That's awesome you got a few good ones. I am "pounding" averse, lol. I went for several big waves but never saw one that wouldn't end up drilling me or anyone foolish enough to drop in for that matter. There was a sandbar down the beach that was breaking into deeper water so it seemed to stay open longer but there was a pack of guys already on it. The last wave I went for was looking good until the last second then it jumped up like the rest and closed down for 500 feet. As I paddled back out an outside wave exploaded 25 feet beyond me so I turned around ,bear hugged my board and got the sh*t kicked out of me. When i finally came up I was 30 feet from shore and my feet were on sand so I said screw it and packed it in. Not my day for sure, but I'm glad it was somebody's.
I think for me, please, we should start with a definition of ground swell and wind swell.
Windswell are waves generated by the wind - right?
So what is a ground swell?
Swell generated by the ground as in the ocean bottom?
excellent pic Big Mike!
I was surfing those today, i mean yesterday now, on assateague too- it was a great day for assateague!
I mean wow!
All the waves (at least the waves we are interested in) are generated by wind.
In a given storm or wind pressure system, you will have short period wind waves generated near the center of the storm, or pressure gradient where the winds are being generated. This is what we call wind swell. As the waves move away from the stormy (strong wind) area, the wave energy becomes sorted out into groups of swells, where the high frequency waves travel faster then the lowest frequency waves. The energy of the very short period wind waves dissipate away from the center storm area due to frictional energy loss, and we are left with just the stronger, long period wave energy, which is what is often call ground swell.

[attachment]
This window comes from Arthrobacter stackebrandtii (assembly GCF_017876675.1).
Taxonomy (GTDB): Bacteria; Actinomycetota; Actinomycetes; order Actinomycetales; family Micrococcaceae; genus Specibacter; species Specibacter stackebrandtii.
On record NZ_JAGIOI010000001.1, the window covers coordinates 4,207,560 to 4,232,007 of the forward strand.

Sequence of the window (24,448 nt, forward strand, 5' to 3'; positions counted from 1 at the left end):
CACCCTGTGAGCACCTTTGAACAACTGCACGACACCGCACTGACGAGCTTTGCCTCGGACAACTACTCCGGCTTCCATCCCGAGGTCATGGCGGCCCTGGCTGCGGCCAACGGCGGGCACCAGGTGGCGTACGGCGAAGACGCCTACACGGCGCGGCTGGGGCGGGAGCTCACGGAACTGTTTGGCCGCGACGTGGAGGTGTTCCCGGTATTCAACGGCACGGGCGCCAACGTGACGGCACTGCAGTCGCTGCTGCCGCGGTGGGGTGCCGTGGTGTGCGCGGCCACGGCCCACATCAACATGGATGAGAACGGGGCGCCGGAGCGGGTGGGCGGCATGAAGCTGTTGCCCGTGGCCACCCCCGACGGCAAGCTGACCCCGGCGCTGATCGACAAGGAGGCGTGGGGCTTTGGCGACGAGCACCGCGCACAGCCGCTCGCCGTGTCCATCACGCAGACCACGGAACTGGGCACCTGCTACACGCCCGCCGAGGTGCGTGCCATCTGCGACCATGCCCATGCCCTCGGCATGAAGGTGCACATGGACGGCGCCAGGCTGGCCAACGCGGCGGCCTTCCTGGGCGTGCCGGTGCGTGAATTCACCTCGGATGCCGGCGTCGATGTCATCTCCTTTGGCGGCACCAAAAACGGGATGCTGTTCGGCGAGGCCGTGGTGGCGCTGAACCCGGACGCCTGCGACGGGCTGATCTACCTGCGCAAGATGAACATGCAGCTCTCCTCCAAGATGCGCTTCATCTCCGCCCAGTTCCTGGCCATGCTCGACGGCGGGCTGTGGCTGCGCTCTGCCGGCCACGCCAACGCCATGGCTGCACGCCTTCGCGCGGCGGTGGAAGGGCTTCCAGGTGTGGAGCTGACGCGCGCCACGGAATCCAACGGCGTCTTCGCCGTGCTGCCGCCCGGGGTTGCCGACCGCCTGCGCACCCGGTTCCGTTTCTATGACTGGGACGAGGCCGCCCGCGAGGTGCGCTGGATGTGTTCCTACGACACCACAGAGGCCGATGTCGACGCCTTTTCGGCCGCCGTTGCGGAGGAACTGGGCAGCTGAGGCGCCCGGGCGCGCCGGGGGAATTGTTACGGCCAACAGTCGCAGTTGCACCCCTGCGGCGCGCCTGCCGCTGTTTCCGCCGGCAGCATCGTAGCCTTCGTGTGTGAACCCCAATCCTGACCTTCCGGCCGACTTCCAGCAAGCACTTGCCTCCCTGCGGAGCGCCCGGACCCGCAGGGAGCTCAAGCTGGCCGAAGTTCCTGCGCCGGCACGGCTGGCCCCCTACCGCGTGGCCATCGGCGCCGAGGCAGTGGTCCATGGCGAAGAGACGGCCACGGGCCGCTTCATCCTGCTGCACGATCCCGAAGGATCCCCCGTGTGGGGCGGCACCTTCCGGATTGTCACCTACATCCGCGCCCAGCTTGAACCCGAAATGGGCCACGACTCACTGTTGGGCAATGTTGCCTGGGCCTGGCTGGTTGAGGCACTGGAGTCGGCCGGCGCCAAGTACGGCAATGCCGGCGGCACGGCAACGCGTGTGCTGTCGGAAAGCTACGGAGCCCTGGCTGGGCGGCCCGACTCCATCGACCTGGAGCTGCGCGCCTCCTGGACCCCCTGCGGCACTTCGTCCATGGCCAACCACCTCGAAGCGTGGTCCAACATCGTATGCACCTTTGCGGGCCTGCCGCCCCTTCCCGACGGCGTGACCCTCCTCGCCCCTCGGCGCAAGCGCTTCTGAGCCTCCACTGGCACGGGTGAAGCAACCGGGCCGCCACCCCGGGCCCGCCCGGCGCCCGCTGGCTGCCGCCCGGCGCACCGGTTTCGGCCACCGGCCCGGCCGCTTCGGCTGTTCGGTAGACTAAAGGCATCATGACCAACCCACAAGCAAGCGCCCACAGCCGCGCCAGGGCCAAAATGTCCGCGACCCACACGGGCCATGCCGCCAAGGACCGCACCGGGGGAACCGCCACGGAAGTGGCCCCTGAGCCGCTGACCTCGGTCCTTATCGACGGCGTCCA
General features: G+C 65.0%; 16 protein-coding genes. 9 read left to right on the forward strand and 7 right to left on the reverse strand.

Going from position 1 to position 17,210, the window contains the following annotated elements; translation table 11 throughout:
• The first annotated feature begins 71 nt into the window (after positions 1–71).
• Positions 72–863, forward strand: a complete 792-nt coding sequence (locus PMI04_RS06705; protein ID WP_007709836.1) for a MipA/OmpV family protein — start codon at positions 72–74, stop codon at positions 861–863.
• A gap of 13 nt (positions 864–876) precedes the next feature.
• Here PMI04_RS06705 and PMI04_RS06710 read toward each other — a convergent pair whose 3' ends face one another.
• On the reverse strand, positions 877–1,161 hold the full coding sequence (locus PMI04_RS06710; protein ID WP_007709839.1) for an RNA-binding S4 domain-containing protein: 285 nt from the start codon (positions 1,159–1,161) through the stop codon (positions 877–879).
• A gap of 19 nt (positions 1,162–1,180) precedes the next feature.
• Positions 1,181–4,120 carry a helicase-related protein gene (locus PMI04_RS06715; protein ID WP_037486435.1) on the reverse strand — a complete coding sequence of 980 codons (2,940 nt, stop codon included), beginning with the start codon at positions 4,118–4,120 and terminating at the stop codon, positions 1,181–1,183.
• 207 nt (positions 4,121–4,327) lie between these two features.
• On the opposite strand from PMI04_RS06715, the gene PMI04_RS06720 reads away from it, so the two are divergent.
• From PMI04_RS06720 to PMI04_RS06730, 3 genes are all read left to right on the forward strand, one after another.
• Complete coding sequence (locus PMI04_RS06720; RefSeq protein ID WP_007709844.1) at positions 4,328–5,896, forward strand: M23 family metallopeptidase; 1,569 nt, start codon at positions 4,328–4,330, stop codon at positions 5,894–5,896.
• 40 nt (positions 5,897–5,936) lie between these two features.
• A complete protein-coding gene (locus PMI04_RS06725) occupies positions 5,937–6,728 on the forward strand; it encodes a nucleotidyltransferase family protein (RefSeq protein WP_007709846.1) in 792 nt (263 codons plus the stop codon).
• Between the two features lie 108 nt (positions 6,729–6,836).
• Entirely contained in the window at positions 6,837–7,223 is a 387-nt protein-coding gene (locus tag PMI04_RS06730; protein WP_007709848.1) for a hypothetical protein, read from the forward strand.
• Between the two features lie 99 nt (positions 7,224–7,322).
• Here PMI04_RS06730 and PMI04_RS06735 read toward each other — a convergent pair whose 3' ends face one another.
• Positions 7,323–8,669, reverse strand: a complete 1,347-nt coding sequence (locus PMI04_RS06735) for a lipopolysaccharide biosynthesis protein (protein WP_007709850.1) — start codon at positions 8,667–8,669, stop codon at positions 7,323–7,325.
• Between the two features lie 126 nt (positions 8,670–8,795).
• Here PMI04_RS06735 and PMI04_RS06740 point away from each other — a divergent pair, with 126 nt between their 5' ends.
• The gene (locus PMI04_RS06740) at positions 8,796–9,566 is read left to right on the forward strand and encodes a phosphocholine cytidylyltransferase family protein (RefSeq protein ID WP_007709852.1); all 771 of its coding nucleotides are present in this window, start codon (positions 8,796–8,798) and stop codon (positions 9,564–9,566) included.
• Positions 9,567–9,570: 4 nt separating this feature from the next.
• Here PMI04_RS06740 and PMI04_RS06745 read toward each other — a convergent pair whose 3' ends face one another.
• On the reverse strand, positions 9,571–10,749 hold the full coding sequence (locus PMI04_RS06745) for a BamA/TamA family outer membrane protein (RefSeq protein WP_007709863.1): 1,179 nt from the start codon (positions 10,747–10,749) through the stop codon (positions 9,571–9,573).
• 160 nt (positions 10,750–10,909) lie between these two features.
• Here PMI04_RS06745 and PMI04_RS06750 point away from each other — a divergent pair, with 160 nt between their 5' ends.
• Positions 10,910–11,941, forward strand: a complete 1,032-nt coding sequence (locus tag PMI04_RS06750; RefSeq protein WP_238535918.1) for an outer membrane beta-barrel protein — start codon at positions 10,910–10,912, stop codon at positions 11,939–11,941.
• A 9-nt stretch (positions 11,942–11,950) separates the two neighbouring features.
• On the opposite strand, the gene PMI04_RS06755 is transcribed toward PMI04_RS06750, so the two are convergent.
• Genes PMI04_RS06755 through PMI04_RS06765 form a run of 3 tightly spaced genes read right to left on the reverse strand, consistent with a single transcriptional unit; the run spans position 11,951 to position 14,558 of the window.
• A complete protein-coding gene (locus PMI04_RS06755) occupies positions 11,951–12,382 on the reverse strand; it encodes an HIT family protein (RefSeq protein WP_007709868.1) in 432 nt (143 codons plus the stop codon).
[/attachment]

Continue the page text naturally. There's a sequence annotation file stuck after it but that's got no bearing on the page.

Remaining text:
The term "ground swell" is used, because as the frequency (wave period) increases the wave energy is felt deeper into the ocean depths, and can be felt all the way to the ocean bottom when approaching coastal regions.
In the surf community, the phrase "ground swell" is thrown around a little haphazardly. In oceanography text, I've never seen the term "ground swell" used, but rather "wind waves" and "swell". On Swellinfo, the terms "short period", "medium period", "long period", and "extra long period" are used.
great answer - thanks!